Sunday, 11 March 2012

Self Worth & Shopping

One of the things that has come out of my going to counselling is my almost subconscious tendency to not buy myself nice things, or not to use them when I have them. There's something about self worth in there - I seem to have it drilled into me that what I want doesn't matter. There's something about perfectionism and not wanting to ruin or waste things by using them in the wrong way, making terrible inedible supper, or wasting fabric on a dress that turns out unwearable. Often I won't even start things because I'm too put off by the thought of it not being right or good enough.
Sometimes I don't buy things because I can't find an option that's as cheap as I've somehow got it into my head that it should be. This ends up with situations like having no waterproof shoes, an ancient phone, or no batteries for my bike lights. I'll hold out for a cheaper price or better deal and deny myself until I get it, possibly substituting cheap alternatives in the meanwhile, or opting for something I don't really want.
I do it in clothes shops, in the supermarket, in coffee shops, on the internet. Take me out for coffee and I'll get a filter or americano, and whatever strikes me as the cake with the best price/size ratio. Which is obviously stupid, having coffee and cake in the first place is being indulgent so I may as well pay another 40p and get a latte if I want one, or the flapjack with chocolate on. My reliance on my perception of value is reinforced by not *knowing* what I want,  and vice versa. As I'm not used to what I want being the deciding factor I stop listening to what I want and on it goes.
It's uncomfortable to think about how I deny myself and often make things more complicated by doing all this, but the outcome is very positive - my counsellor told me my homework was to buy myself nice things!
Now of course this isn't as easy as it sounds, otherwise I wouldn't have been told to do it. I have to fight my instincts to buy the cheaper option or the reductions (often the caveat when I have nice things), and just listen to what I want and BUY IT. It'll be more expensive, yes, but where do you draw the line? Rationally I know I need to treat myself because I don't not deserve it, now I need to believe that.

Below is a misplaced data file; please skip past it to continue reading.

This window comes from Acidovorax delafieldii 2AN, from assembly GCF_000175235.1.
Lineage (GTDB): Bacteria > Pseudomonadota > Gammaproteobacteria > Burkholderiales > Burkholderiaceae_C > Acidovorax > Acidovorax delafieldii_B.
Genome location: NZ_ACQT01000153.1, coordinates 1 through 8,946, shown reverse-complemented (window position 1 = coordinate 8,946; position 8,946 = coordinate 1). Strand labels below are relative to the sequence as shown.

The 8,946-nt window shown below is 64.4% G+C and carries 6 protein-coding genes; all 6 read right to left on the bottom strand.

Fancy pie... reduced.
I went to the supermarket earlier feeling suitably empowered, and I did it. I bought a butternut squash just because, I felt like crumpets so I bought crumpets, I got the really nice tomatoes.
I did fall down on a few things - I wanted squash soup but bought tomato & basil because it was on offer, I prefer baked crisps but bought the "light" ones that were reduced. But it's a start, and I'm going to enjoy the nice things I've bought and not feel guilty if I end up "wasting" something in a stew that's less than delicious.
On the other hand I'll still use it all efficiently. I won't end up throwing away a whole bag of mouldy tomatoes but if one or two go bad I won't kick myself too hard. I'm not throwing away my attitude to food and shopping and going for the polar opposite, yet again it's all about balance.
Wish me luck?


  1. Hey you!

    Aww, it's hard sometimes but you'll get through it! You need to look at this: I only stumbled across it yesterday so sadly missed out, but there's still things in there that are good to read now. Hope it brings you a smile if not some empowerment!

    Good Luck!

    1. Thankyou! I think lots of it is about taking time to reflect on what and how I do, to congratulate myself when I do well and notice when I'm giving myself a hard time. That's a lovely series of posts, definitely worth a bookmark :)

  2. Good luck! I used to be in a similar mindframe - after years of barely having enough money, it took me a long time to believe that I COULD buy the nicer, more expensive option and didn't have to squirrel every single spare penny away.

    1. Thank you, I'm just glad I've gained a new perspective. I was always sort of aware of how I shopped but didn't regard it as a bad thing or indicative of anything else.


Yay :)